My esteemed colleagues have noted the many recent victories regarding LGBT rights and same-sex marriage and that public support for same-sex marriage is growing stronger, especially among younger cohorts. However, policy change and social acceptance are uneven and, arguably in states with constitutional defense of marriage acts (DOMAs), things may even be worse now in terms of policy than they were previously.
Despite the uneven nature of political progress across the U.S., if we take the view that the tide is changing and that same-sex marriage and increased political protection for lesbian and gay people is inevitable, then what are some of the long-term implications of these changes? What are the likely political and cultural impacts of such tremendous successes?
Politically, it might seem that LGBT activists are working themselves out of a job. If same-sex couples are allowed to marry and settle in the suburbs, then what is left to fight for? Haven’t they completely assimilated?
Sociologist Steven Seidman (2003) argues that the “closet” once structured lesbian and gay life. Gay men and lesbians constantly had to monitor and conceal their identity and to negotiate if, when, and how to disclose their sexual identity for fear of repression. Ironically, this state of fear led to the creation of lesbian and gay institutions, such as bars and bookstores, that fostered the creation of lesbian and gay identities and a lesbian and gay political movement. While lesbians and gay men faced the loss of jobs, homes, and family, and were subjected to ostracism and violence, the era of the closet also helped to mobilize the lesbian and gay movement.
Are we moving toward a “post-gay” era (Ghaziani 2011)? Perhaps in some places. An undergraduate student who runs the University of Connecticut’s LGBT group AQUA– Allies and Queers Undergraduate Association recently told me that their purpose is vague. She said that if anyone came to their meetings, they wouldn’t know based on the discussion that it was a group having to do with LGBT people. Perhaps that is a function of living in the liberal state of Connecticut where we have co-parent adoption, protection from discriminatory firing on the basis of sexual orientation and gender identity, and same-sex marriage.
Yet the fact remains that in the majority of states, same-sex marriage is banned either by statutory law or through constitutional amendments and, in 29 states, people can still be fired for being gay or lesbian. The situation for transgender and gender-nonconforming people is even worse, especially with respect to bullying and even abuse by parents (Russo 2012). In 34 states people can be fired for being transgender. What this might mean is that LGBT activists will have to organize even more strongly in the most conservative and religious parts of our nation and to focus more on issues of youth and gender identity.
Given the strength of the Christian Right, and the strong correlation between religious fundamentalism, homophobia, heterosexism and anti-LGBT activism, it is unlikely that there will ever be complete acceptance of LGBT people. However, if opposition to such policies as same-sex marriage among younger cohorts is indeed declining, will an LGBT identity and hence political movement disappear as a result?
Eventually, the need for an organized LGBT movement may decline. But what of the challenge to cultural norms? I have argued (Bernstein 2002) that the LGBT movement is both about gaining legal rights and about challenging what Michael Warner (2000) termed “heteronormativity”– that is, the assumption that everyone is heterosexual, appropriately gendered as “male” or “female,” corresponding to their physiological make-up. Of course the idea that people are clearly biologically male or female is challenged by the existence of those who are intersexed as well as by the innumerable ways in which bodies, hormones, secondary sex characteristics, and genes are actually put together.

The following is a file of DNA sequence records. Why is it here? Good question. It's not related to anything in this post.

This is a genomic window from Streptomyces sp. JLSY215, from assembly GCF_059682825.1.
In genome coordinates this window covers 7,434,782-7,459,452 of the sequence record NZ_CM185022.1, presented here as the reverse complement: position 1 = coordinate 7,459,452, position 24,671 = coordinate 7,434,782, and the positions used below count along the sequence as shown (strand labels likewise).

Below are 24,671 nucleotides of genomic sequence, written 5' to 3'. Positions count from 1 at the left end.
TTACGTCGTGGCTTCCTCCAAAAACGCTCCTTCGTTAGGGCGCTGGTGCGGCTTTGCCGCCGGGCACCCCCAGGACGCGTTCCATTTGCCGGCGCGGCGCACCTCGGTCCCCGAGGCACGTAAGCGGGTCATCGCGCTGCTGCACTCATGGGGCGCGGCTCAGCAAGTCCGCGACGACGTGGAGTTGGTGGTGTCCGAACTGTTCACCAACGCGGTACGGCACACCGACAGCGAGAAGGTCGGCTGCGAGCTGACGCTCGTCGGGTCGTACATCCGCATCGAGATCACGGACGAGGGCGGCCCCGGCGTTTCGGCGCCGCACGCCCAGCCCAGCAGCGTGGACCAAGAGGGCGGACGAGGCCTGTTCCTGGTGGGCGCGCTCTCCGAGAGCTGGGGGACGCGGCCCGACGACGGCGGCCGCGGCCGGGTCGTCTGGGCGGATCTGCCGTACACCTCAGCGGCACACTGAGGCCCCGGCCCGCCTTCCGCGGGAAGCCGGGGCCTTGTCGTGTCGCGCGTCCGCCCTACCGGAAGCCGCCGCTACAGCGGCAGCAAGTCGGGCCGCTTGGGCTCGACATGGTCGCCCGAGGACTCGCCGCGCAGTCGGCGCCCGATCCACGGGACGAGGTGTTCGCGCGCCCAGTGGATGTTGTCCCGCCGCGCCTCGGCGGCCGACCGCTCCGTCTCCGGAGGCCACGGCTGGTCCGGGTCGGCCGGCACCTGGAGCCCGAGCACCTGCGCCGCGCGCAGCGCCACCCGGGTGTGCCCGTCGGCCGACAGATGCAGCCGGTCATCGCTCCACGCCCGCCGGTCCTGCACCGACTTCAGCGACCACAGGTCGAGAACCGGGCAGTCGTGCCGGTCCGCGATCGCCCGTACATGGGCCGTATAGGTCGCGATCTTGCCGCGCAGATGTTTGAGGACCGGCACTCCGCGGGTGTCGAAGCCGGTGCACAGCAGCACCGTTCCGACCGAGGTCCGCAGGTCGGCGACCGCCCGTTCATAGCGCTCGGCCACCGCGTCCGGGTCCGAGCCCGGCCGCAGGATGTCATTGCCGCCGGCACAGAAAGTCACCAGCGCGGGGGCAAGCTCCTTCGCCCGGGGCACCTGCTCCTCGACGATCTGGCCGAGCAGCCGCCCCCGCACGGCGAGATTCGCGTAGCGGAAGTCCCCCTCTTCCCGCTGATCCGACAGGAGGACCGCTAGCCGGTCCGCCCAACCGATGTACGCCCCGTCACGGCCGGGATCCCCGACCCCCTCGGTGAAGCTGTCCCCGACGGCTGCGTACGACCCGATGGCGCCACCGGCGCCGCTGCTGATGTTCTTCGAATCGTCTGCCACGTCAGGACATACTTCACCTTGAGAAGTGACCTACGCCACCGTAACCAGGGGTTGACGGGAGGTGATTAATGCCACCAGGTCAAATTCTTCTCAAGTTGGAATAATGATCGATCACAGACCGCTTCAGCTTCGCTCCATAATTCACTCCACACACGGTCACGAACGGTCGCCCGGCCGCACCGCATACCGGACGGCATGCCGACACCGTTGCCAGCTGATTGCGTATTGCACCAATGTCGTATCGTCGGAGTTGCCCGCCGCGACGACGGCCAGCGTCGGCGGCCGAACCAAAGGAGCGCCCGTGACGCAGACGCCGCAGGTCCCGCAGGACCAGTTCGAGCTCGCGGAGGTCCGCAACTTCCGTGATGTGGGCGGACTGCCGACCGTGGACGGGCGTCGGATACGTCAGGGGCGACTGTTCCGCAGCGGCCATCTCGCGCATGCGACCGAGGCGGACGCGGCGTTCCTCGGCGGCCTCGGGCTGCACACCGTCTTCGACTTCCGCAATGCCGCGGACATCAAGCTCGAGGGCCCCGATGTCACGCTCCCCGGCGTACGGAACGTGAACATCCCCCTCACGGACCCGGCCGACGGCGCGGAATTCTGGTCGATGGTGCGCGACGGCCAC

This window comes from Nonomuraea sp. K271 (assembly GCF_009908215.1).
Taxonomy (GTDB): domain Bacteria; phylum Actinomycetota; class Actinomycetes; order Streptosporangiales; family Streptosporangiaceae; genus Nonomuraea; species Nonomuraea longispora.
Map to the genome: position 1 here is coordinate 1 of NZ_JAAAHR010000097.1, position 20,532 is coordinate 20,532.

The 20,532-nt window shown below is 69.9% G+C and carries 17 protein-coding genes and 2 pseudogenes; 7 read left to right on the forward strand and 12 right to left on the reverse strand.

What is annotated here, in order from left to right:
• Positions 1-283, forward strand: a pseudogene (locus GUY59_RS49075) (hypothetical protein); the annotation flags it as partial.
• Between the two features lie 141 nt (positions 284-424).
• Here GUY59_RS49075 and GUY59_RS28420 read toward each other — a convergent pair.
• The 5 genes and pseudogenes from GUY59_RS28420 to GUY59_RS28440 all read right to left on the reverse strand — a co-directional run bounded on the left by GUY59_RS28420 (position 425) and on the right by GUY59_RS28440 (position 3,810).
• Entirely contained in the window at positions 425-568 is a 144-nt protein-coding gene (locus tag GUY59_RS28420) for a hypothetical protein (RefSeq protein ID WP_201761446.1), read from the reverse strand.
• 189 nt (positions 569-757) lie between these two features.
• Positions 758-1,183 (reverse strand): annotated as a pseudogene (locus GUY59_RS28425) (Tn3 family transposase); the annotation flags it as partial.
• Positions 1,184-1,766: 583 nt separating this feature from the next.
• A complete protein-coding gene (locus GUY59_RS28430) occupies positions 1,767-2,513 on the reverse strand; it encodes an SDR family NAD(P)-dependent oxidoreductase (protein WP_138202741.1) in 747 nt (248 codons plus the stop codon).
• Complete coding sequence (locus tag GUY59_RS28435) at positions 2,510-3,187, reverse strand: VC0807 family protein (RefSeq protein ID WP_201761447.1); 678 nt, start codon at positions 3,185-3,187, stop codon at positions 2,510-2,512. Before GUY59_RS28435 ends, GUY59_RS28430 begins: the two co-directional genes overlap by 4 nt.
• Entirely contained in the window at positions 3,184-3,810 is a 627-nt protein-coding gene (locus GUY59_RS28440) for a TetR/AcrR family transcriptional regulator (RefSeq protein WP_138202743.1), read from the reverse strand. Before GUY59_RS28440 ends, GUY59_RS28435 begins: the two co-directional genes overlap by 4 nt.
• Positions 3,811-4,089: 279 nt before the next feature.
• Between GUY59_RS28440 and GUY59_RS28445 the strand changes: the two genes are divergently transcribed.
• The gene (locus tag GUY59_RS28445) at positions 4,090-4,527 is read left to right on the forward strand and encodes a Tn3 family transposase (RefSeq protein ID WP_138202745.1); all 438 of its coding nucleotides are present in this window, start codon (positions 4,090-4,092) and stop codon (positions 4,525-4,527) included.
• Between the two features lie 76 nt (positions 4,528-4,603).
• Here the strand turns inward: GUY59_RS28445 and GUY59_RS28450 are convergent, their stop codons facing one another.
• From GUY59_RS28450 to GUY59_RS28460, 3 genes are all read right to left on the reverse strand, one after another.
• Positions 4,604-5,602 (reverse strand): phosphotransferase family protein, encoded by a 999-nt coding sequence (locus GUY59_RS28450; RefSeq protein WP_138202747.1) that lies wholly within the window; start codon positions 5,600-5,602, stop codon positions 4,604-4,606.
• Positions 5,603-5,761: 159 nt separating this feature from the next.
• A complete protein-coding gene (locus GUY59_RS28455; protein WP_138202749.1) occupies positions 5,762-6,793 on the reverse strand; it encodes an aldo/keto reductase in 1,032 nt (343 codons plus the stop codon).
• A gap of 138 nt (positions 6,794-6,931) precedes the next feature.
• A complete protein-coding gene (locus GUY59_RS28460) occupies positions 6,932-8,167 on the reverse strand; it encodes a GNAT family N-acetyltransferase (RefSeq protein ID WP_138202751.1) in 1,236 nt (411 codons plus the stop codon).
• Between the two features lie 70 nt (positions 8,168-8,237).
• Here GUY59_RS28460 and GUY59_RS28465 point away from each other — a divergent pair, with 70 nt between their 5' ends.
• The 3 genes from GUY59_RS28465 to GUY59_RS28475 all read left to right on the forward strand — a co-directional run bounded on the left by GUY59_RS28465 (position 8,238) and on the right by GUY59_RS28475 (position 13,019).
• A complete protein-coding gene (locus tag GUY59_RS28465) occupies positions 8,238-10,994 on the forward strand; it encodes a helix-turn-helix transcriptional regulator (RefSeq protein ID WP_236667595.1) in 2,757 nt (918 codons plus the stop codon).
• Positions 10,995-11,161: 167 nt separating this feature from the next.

If same-sex marriage becomes the rule of the land, does that mean that the challenge to cultural norms has disappeared? Does same-sex marriage mean, as Lisa Duggan (2002) and others have argued, that homosexuality becomes the new “homonormativity,” privatized behind a white picket fence where same-sex couples go to cook dinner and forget about politics altogether?
In our forthcoming edited book, (Not) The Marrying Kind (University of Minnesota Press), my co-editor Verta Taylor and I address this issue directly. In conservative places such as Oklahoma, as Melanie Heath argues in her chapter (forthcoming), the act of marrying a partner of the same-sex is a highly charged symbolic and political act that forces the couple to become public. Verta Taylor and colleagues’ study (2009) of couples who married during the “summer of love” when San Francisco Mayor Gavin Newsom allowed same-sex couples to marry, in violation of California law, found that the act of marrying made these couples more political than they had been before. People who were already involved in political organizing continued those activities. They did not retire behind their picket fences. However, Arlene Stein (forthcoming) argues that in places such as Newark, New Jersey, which is a city with a population that is nearly 85% African American and Latino and where almost a third of the residents are below the poverty line, same-sex marriage is of little interest. These groups face crime, poverty, racism, and structural discrimination and are the least likely to marry and thus the least likely to benefit from the turning tide. These examples suggest that the political and social landscape of LGBT rights is diverse, inflected by a myriad of issues, including geography and region, race, ethnicity, and class. Viewed in this way, achieving same-sex marriage should not put the LGBT movement out of business any time soon.